How to Stay Well-Powered (Even When You're Off the Grid)

Whether you’re a seasoned camping veteran, a city slicker looking to reconnect with nature, or at a music festival hoping to keep your smartphone juiced all weekend, it can be tough navigating the big wide world of outdoor gear.

A company called BioLite aims to cover you on all fronts. Their mission to bring "energy everywhere" is focused on developing areas around the world, but their new line of products is targeted at the technologically savvy who want to stay powered during outdoor excursions. Their PowerLight Mini—one of three recent rollouts—is a card-sized portable 135-lumen lantern and power bank with a rechargeable battery that lasts up to 52 hours when used as a light. (For less outdoorsy types, you can use it to add a boost to your phone's battery—gotta keep those tweets flowing.)

Meanwhile, the SolarPanel 5+ is exactly what it sounds like: a personal solar panel that lets you charge your devices with the almighty power of the sun. The device even has a sundial to take the guesswork out of finding a good spot to set up. “Propping a panel up on rocks just doesn’t cut it,” BioLite CEO Jonathan Cedar said in a press release. “When you’re not directly aligned to the sun, you can miss out on up to 30 percent of the watts your panel could be producing.” 

Finally, the CookStove is a “streamlined version” of BioLite's flagship CampStove. The device uses combustion technology to provide a smokeless fire fueled by sticks, twigs, or pellets. The rechargeable battery inside keeps the fan spinning for up to 30 hours on a single charge, and there are four fan settings that control the intensity of the flame. Check out the video below to learn more about the features of the stove and how it works.

All images via BioLite.

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Air Quality in American National Parks and Big Cities Is Roughly the Same
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iStock

National parks usually have more vegetation, wildlife, and open spaces than urban areas, but the two don't look much different when it comes to air quality. As City Lab reports, a new study published in Science Advances found that U.S. national parks and the nation's largest cities have comparable ozone levels.

For their research, scientists from Iowa State University and Cornell University looked at air pollution data collected over 24 years from 33 national parks and the 20 most populous metro areas in the U.S. Their results show that average ozone concentrations were "statistically indistinguishable" between the two groups from 1990 to 2014.

On their own, the statistics look grim for America's protected areas, but they're actually a sign that environmental protection measures are working. Prior to the 1990s, major cities had higher ozone concentrations than national parks. At the start of the decade, the federal government passed the Clean Air Act (CAA) Amendments in an effort to fight urban air pollution, and ozone levels have been declining ever since.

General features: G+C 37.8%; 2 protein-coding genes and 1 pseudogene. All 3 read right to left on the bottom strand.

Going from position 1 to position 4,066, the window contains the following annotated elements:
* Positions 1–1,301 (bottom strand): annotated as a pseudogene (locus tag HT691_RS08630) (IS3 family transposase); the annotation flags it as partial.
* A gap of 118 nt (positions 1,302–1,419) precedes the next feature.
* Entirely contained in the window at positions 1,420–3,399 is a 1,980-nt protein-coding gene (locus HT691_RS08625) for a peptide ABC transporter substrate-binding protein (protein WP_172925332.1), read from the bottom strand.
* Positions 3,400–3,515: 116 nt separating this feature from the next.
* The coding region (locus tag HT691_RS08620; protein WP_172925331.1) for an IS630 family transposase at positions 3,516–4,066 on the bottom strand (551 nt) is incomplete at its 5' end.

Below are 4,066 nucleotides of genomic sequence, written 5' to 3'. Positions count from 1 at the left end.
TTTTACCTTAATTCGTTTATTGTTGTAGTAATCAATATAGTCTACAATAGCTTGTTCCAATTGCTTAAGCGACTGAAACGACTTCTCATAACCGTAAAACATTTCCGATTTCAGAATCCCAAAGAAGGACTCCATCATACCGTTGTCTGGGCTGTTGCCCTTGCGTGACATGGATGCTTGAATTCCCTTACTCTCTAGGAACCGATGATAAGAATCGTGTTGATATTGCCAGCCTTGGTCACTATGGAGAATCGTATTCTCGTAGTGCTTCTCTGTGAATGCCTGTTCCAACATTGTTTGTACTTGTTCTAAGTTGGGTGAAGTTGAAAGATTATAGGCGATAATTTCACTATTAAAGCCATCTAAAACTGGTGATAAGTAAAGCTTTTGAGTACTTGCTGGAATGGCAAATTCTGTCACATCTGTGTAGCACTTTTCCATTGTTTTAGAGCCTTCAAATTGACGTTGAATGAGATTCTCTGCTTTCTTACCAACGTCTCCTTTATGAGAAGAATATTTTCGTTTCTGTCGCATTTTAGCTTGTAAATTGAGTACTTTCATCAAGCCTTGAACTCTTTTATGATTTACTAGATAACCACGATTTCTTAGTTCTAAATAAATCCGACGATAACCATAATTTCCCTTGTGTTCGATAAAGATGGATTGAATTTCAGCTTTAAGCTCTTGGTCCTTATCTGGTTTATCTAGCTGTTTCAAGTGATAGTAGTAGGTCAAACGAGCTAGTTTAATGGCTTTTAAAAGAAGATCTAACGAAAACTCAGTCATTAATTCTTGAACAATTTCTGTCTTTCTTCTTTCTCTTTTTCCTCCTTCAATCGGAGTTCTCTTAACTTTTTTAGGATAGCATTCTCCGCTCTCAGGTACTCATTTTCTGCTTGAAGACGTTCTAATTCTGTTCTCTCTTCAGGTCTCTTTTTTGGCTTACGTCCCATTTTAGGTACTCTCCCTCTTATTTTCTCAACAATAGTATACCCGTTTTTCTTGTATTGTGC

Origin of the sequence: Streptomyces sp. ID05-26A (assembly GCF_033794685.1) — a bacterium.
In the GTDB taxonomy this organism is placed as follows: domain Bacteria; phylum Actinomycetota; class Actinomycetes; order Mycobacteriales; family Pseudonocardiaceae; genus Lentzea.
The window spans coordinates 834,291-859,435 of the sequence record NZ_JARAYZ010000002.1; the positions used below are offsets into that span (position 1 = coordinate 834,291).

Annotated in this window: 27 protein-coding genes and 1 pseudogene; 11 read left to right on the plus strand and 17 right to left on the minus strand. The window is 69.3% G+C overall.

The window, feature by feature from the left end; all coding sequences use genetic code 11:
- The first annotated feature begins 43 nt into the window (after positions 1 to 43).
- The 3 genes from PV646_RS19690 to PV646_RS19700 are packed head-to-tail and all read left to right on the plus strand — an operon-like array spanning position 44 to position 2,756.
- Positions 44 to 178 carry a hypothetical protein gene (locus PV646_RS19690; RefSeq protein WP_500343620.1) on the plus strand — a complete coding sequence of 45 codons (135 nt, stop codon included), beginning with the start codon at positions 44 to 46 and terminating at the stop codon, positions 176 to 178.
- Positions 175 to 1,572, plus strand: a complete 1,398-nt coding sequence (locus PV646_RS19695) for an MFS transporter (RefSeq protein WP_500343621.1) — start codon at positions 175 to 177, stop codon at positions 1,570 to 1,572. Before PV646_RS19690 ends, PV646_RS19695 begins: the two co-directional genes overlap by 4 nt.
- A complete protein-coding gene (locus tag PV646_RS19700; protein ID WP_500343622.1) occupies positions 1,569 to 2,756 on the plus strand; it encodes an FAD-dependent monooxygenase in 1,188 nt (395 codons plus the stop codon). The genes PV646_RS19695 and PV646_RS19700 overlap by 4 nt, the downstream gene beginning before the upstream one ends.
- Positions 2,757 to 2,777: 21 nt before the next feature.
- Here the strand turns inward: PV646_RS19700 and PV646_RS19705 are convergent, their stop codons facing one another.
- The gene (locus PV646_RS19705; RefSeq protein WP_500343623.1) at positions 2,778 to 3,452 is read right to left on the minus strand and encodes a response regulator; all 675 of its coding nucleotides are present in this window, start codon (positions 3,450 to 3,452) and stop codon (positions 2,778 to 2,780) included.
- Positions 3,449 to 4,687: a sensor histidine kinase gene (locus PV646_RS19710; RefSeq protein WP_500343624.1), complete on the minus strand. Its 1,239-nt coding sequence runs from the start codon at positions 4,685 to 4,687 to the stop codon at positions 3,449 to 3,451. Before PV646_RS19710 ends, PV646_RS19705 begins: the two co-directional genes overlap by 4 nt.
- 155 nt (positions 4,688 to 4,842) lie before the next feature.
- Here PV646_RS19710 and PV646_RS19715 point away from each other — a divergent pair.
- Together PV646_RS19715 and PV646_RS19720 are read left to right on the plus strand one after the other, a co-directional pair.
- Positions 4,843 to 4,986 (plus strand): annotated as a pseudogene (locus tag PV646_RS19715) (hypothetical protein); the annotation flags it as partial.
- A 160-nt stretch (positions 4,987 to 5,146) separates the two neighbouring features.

The average ozone in national parks did increase in the 1990s, but then in 1999 the EPA enacted the Regional Haze Rule, which specifically aims to improve air quality and visibility in national parks. Ozone levels in national parks are now back to the levels they were at in 1990.

Ground-level ozone doesn't just make America's national parks harder to see: It can also damage plants and make it difficult for human visitors to breathe. Vehicles, especially gas-guzzling trucks and SUVs, are some of the biggest producers of the pollutant.

[h/t City Lab]

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Mark Ralston, AFP/Getty Images
How a Hairdresser Found a Way to Fight Oil Spills With Hair Clippings
Mark Ralston, AFP/Getty Images
Mark Ralston, AFP/Getty Images

The Exxon Valdez oil tanker made global news in 1989 when it dumped millions of gallons of crude oil into the waters off Alaska's coast. As experts were figuring out the best ways to handle the ecological disaster, a hairdresser from Alabama named Phil McCroy was tinkering with ideas of his own. His solution, a stocking stuffed with hair clippings, was an early version of a clean-up method that's used at real oil spill sites today, according to Vox.

Hair booms are sock-like tubes stuffed with recycled hair, fur, and wool clippings. Hair naturally soaks up oil; most of the time it's sebum, an oil secreted from our sebaceous glands, but it will attract crude oil as well. When hair booms are dragged through waters slicked with oil, they sop up all of that pollution in a way that's gentle on the environment.

The same properties that make hair a great clean-up tool at spills are also what make animals vulnerable. Marine life that depends on clean fur to stay warm can die if their coats are stained with oil that's hard to wash off. Footage of an otter covered in oil was actually what inspired Phil McCroy to come up with his hair-based invention.

Check out the full story from Vox in the video below.

[h/t Vox]

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